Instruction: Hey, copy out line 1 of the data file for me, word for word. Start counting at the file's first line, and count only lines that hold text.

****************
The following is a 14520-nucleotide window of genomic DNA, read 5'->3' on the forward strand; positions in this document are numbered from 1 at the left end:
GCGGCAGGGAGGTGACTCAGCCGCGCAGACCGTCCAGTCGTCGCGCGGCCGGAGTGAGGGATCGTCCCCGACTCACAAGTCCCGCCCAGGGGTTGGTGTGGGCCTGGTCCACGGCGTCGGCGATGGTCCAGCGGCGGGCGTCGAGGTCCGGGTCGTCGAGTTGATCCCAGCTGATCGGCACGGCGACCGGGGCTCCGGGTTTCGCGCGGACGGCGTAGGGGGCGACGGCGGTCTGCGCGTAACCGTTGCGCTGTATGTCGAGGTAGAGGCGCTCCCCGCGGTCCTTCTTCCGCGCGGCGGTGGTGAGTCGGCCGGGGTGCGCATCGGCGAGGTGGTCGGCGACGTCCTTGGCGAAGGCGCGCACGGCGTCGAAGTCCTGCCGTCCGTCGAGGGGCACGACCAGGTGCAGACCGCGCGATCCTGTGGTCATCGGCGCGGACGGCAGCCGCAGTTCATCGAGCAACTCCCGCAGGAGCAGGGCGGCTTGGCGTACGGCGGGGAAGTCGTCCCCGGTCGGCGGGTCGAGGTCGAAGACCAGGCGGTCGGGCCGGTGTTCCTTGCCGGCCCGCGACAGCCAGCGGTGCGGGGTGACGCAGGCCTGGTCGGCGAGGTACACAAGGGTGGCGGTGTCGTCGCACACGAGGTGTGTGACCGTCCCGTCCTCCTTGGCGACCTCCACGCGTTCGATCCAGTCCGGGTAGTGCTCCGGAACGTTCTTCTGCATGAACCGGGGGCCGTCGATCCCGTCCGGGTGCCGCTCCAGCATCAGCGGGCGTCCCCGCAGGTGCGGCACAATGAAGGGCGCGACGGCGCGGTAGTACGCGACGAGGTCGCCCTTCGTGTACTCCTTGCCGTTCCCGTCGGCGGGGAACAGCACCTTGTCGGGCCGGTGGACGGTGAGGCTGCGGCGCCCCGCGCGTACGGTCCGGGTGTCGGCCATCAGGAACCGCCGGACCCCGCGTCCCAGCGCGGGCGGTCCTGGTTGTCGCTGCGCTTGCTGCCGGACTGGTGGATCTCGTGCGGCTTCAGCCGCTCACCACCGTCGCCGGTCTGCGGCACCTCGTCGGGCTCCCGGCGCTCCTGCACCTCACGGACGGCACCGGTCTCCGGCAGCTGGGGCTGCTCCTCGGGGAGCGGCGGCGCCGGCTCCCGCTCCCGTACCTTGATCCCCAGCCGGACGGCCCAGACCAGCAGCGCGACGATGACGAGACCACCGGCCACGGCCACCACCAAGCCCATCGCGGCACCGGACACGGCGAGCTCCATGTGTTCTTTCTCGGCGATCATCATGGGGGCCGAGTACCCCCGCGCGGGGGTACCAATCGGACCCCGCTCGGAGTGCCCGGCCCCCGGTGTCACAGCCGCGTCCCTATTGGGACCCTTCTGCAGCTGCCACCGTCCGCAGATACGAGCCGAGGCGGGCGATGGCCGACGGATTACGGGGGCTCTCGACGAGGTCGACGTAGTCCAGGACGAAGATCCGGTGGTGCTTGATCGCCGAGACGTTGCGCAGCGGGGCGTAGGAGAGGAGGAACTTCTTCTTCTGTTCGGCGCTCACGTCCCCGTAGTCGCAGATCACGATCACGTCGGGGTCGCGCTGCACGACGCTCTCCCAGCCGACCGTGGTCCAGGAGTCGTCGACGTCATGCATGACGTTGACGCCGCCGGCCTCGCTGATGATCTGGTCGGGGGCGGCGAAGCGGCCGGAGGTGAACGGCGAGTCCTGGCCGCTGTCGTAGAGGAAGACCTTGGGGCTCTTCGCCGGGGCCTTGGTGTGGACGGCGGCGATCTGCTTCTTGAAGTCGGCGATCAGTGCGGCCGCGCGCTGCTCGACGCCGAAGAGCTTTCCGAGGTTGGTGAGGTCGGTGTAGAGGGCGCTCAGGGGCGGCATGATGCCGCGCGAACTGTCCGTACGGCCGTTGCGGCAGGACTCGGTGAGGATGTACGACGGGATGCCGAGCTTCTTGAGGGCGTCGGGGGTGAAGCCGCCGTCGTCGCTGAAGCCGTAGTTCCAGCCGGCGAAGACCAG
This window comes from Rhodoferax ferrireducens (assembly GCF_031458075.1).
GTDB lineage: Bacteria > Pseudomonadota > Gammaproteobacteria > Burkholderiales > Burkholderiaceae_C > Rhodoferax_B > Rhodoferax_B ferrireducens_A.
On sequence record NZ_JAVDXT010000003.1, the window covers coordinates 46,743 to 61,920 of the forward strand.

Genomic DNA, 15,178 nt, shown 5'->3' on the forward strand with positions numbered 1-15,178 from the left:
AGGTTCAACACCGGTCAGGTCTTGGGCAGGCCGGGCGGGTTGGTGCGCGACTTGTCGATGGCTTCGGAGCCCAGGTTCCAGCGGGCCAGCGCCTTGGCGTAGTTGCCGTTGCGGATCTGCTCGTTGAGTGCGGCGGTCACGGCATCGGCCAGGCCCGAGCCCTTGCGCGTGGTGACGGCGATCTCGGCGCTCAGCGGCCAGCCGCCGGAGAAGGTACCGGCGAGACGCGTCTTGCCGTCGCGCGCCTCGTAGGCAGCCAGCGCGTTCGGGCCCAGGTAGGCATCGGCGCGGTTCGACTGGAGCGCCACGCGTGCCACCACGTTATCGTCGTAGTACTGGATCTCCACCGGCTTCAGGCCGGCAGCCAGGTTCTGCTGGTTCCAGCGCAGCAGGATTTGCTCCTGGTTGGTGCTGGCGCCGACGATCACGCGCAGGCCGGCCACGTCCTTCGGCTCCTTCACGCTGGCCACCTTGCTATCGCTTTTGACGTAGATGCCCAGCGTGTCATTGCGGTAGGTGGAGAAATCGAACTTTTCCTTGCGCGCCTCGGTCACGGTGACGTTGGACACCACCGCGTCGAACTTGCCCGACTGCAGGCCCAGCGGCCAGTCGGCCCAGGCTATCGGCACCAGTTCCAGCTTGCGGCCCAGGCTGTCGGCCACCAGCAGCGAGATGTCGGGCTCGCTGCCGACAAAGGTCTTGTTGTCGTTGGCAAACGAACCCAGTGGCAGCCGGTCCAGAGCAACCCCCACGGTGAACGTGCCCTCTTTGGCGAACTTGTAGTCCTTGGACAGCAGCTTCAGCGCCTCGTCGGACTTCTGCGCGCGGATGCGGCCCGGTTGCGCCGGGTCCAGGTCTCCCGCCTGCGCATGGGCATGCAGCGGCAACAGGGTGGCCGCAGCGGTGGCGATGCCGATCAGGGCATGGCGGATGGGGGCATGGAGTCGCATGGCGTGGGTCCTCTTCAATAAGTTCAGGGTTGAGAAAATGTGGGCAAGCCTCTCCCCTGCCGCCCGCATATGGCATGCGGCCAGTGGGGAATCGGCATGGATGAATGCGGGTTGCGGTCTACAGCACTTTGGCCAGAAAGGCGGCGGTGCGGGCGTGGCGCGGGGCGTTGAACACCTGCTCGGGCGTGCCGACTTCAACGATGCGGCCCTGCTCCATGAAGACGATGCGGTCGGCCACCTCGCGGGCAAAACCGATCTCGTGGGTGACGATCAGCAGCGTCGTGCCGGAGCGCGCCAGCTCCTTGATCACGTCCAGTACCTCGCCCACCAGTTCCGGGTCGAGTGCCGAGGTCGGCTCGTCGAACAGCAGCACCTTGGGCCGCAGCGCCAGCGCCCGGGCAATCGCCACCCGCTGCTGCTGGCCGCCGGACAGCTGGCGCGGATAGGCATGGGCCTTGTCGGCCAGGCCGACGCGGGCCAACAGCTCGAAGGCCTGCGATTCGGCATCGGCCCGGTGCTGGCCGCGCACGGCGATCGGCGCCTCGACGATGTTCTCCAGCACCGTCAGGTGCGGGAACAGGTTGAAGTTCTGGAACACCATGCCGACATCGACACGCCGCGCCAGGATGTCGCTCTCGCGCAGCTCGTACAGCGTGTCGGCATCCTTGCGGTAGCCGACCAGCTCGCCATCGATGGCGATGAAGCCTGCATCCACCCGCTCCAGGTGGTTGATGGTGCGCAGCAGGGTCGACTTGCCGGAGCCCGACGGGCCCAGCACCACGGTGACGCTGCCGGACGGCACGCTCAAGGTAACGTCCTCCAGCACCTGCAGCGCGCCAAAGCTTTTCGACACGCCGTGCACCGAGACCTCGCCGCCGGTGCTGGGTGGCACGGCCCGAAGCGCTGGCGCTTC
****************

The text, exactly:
The following is a 14520-nucleotide window of genomic DNA, read 5'->3' on the forward strand; positions in this document are numbered from 1 at the left end: